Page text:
The Human Rights Center spearheaded a collaborative effort in partnership with the United Nations Office of the High Commissioner for Human Rights (OHCHR) to develop an international protocol outlining the minimum professional standards for the identification, collection, preservation, verification, and analysis of digital open source information, with an aim toward improving its effective use in international criminal, humanitarian and human rights investigations. Strengthening legal and ethical norms for open source investigations professionalizes the field and, in doing so, increases the likelihood that such information will be useful for justice and accountability purposes. Currently, the Berkeley Protocol is being translated into all the languages of the United Nations for global impact.
The Berkeley Protocol is actively in use by Ukranian prosecutors documenting Russian war crimes, and was translated informally into Ukrainian within weeks of the invasion. We are developing a practical guide to implementing the Protocol for lawyers and judges in partnership with Essex University, WITNESS, Human Rights Watch, and Mnemonic to further assist legal practitioners in the pursuit of justice. The Protocol is also the foundation of our Professional Training Program.
Former U.N. Human Rights High Commissioner
The process of developing the Berkeley Protocol was similar to our past efforts to develop blueprints around investigating torture (the Istanbul Protocol), extrajudicial executions (the Minnesota Protocol), and sexual violence in conflict (International Protocol on the Documentation and Investigation of Sexual Violence in Conflict). These past initiatives were essential steps to help lawyers and judges better understand how to evaluate new investigative techniques, and guide first responders and civil society groups on how to collect information in a manner consistent with legal requirements. The Berkeley Protocol was launched in English on December 1, 2020, in a virtual event on the 75th anniversary of the Nuremberg Trials.
The Protocol was developed after years of internal collaboration with the international human rights community. Some of the forums where the foundations of the Protocol were set include:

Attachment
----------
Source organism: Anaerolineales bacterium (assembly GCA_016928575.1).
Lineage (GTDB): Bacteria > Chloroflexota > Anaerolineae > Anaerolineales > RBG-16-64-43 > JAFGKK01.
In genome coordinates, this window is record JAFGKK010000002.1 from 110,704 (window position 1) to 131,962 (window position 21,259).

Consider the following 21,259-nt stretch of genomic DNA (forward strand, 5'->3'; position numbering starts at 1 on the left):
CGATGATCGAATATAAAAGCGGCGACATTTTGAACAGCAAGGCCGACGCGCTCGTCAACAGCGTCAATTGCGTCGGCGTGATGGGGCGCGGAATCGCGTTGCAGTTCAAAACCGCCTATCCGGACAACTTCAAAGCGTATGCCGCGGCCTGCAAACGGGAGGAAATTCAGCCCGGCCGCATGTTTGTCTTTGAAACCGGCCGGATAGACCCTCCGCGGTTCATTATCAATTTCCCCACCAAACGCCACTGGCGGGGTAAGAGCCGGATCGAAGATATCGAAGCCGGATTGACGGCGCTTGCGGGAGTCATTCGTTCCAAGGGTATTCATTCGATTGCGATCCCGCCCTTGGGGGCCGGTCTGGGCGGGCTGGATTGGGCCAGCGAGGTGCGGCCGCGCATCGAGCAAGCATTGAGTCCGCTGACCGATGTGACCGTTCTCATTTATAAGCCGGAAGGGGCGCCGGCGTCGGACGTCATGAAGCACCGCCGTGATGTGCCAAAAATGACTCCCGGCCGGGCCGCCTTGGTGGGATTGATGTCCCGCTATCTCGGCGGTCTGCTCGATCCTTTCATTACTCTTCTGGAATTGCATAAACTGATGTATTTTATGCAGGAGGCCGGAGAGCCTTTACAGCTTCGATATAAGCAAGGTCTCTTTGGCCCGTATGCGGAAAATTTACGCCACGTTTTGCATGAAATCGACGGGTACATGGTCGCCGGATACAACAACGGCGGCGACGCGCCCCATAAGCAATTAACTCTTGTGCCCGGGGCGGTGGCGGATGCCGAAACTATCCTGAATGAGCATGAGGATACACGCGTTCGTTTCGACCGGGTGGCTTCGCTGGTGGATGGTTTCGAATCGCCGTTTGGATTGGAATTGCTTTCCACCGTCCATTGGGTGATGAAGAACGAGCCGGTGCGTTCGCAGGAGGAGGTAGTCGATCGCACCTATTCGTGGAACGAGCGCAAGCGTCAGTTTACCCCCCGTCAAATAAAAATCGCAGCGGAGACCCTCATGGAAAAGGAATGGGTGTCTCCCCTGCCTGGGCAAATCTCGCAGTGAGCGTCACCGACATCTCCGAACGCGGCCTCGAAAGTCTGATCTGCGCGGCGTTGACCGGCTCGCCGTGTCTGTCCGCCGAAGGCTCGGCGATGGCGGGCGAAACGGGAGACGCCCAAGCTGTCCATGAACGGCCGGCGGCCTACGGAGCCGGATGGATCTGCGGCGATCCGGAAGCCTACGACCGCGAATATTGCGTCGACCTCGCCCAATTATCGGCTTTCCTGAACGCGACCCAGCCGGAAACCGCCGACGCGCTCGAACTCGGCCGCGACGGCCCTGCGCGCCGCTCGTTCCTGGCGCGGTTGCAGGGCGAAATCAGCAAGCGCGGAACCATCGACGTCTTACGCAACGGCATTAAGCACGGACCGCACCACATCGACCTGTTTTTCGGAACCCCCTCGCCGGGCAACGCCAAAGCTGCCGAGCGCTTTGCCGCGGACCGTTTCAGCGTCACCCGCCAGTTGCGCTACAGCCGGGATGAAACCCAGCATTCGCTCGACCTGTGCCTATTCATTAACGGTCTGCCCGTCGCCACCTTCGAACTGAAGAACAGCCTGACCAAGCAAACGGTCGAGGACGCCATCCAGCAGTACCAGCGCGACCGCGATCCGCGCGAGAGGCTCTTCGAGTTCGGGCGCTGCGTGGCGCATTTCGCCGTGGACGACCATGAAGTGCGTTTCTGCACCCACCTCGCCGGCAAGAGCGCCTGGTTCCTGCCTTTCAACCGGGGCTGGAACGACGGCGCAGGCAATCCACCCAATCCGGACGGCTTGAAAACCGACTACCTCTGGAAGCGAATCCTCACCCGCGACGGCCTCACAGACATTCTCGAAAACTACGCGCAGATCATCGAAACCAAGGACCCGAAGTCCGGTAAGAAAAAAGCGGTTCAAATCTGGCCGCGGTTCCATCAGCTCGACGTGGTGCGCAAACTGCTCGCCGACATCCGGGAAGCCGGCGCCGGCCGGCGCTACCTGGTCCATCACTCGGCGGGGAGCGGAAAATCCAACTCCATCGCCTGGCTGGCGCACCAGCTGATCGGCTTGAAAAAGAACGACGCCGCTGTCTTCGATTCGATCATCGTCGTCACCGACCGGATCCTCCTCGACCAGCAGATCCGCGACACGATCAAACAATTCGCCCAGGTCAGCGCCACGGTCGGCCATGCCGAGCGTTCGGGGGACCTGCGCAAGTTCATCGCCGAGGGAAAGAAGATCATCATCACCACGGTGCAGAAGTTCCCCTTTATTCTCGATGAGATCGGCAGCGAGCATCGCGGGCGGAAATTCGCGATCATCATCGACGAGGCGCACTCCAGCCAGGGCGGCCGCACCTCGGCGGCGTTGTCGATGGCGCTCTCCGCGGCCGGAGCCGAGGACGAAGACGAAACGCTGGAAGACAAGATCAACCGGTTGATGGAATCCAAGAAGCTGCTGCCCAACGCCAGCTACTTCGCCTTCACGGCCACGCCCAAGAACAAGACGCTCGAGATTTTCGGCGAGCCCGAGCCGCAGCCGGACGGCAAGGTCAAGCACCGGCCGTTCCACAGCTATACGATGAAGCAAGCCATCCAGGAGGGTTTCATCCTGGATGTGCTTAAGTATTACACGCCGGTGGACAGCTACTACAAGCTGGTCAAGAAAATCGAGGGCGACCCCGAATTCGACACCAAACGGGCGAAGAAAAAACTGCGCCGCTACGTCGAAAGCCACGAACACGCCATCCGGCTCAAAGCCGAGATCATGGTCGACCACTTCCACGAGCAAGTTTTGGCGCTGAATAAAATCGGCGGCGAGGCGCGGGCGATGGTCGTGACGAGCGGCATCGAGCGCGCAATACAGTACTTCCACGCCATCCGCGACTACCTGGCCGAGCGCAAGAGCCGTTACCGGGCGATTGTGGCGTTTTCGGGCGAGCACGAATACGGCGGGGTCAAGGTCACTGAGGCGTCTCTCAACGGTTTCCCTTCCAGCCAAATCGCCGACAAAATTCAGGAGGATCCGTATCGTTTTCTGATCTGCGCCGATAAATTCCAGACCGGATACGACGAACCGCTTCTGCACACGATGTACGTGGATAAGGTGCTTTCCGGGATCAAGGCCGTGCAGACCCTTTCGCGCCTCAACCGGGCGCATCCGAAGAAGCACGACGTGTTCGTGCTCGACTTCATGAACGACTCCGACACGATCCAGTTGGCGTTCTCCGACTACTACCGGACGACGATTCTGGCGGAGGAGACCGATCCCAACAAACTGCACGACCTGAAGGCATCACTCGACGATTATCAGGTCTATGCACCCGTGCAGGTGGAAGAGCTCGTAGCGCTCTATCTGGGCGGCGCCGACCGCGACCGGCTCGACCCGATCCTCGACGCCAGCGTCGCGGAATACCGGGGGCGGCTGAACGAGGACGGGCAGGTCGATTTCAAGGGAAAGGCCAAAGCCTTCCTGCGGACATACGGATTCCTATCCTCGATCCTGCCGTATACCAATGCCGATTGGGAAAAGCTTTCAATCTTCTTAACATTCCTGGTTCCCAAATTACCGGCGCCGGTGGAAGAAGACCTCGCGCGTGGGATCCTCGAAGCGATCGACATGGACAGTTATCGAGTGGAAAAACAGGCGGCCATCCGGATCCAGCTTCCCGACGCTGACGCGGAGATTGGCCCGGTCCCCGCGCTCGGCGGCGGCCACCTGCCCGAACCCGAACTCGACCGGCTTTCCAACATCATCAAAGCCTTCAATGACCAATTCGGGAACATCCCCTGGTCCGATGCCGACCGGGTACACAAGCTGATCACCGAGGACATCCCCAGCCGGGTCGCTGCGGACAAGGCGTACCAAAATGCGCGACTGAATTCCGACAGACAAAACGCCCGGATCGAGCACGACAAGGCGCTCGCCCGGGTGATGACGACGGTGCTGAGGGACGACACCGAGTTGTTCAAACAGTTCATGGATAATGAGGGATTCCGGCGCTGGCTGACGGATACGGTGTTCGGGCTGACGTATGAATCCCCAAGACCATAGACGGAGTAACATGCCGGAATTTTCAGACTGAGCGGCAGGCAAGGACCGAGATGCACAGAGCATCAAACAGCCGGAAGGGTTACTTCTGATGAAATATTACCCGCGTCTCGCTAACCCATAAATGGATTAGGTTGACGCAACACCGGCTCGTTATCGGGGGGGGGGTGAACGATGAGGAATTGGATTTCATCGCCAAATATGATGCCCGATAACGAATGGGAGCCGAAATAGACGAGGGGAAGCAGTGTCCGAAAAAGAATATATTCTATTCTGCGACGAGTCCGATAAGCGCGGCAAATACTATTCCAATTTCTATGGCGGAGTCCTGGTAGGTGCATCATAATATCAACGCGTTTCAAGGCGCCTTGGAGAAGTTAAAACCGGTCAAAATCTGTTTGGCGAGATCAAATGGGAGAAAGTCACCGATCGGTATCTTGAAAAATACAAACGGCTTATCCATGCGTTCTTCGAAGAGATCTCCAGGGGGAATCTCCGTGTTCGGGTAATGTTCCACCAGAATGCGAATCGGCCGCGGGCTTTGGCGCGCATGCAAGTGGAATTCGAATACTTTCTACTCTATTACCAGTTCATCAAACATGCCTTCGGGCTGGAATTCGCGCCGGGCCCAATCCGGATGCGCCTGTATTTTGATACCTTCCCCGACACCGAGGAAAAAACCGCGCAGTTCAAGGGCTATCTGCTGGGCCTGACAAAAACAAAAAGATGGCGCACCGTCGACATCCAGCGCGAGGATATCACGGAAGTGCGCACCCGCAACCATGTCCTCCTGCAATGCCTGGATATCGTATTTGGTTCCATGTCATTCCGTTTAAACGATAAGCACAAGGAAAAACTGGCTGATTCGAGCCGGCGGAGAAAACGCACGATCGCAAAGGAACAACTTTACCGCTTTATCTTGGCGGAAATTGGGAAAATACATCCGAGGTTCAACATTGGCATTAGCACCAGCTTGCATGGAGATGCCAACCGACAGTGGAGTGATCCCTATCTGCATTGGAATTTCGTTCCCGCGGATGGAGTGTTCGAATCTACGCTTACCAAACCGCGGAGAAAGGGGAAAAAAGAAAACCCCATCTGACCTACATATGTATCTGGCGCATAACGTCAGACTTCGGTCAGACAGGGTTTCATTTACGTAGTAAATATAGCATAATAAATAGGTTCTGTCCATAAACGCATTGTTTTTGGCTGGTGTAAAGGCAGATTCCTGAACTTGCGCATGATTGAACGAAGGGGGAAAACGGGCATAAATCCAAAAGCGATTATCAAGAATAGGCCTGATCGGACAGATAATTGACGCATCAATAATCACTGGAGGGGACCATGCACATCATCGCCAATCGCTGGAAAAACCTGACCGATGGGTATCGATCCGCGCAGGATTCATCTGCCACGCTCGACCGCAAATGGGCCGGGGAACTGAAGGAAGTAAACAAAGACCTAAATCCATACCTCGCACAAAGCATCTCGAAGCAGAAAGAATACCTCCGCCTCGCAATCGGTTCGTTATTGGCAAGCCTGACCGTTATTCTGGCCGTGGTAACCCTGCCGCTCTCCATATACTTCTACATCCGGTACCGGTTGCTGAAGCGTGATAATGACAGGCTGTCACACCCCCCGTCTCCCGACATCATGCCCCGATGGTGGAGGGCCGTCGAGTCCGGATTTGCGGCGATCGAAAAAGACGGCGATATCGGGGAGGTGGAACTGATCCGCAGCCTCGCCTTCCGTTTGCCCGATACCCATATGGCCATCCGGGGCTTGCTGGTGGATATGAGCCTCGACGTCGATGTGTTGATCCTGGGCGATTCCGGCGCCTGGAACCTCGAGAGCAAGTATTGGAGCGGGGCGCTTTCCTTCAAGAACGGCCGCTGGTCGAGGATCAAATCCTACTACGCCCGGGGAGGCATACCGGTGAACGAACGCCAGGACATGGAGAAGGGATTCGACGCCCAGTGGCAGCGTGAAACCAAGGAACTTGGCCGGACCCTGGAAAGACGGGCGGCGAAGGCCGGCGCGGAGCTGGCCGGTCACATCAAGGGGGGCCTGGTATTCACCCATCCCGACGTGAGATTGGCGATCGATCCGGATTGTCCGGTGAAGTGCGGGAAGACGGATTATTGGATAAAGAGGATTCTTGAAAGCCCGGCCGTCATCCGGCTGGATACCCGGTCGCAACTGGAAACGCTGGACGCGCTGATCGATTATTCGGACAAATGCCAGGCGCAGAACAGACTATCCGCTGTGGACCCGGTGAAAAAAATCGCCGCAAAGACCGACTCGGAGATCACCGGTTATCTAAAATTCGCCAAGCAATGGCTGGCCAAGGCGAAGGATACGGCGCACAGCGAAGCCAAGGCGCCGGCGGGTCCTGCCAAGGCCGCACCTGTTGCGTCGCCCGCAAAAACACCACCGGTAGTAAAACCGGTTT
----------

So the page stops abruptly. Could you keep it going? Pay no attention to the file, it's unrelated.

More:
September 7, 2023
HRC in the News — WIRED: The International Criminal Court Will Now Prosecute Cyberwar Crimes, interviewing Lindsay Freeman and citing HRC’s second Article 15 submission to the
February 21, 2023
HRC in the News — Berkeley News: In Ukraine, Berkeley experts are shaping the legal fight against war crimes, feature on the Berkeley Protocol’s application in Ukraine.
April 14, 2022
HRC in the News — Lawfare: Bringing Evidence of War Crimes from Twitter to the Hague, featuring Alexa Koenig.
November 9, 2022
HRC in the News — Asahi Shimbun Global: OSINT used to collect evidence of war crimes, quoting Alexa Koenig about digital open source investigations and referencing the Berkeley Protocol.
October 31, 2022
HRC in the News — Washington Lawyer magazine: Crowdsourcing Digital War Crimes Evidence, Alexa Koenig quoted on digital evidence preservation and the establishment of the Berkeley Protocol on
April 18, 2022
HRC in the News — TIME Magazine: How Ukraine Is Crowdsourcing Digital Evidence of War Crimes, referencing the Berkeley Protocol. Left: A Ukrainian soldier speaks on his smartphone outside
May 12, 2022
HRC in the News — WIRED: The Case for War Crimes Charges Against Russia’s Sandworm Hackers, featuring Lindsay Freeman and her team’s research and submission to the International
May 15, 2022
HRC in the News — 60 Minutes: The online investigators tracking alleged Russian war crimes in Ukraine, Alexa Koenig spoke about the use of open source intelligence (OSINT) tools by civilian
March 23, 2022
HRC in the News — The Washington Post: Rise of the Twitter Spies, referencing the Berkeley Protocol. Washington Post illustration/istock
January 26, 2021
HRC in the News — OpinioJuris: Open-Source Digital Evidence in International Criminal Cases: A Way Forward in Ensuring Accountability for Core Crimes? by Konstantina Stavrou, with mention of
December 1, 2020
Berkeley Law: Berkeley Law Center Creates First Global Protocol on Using Social Media as Evidence for War Crimes, reporting on the Berkeley Protocol on Digital Open Source Investigations.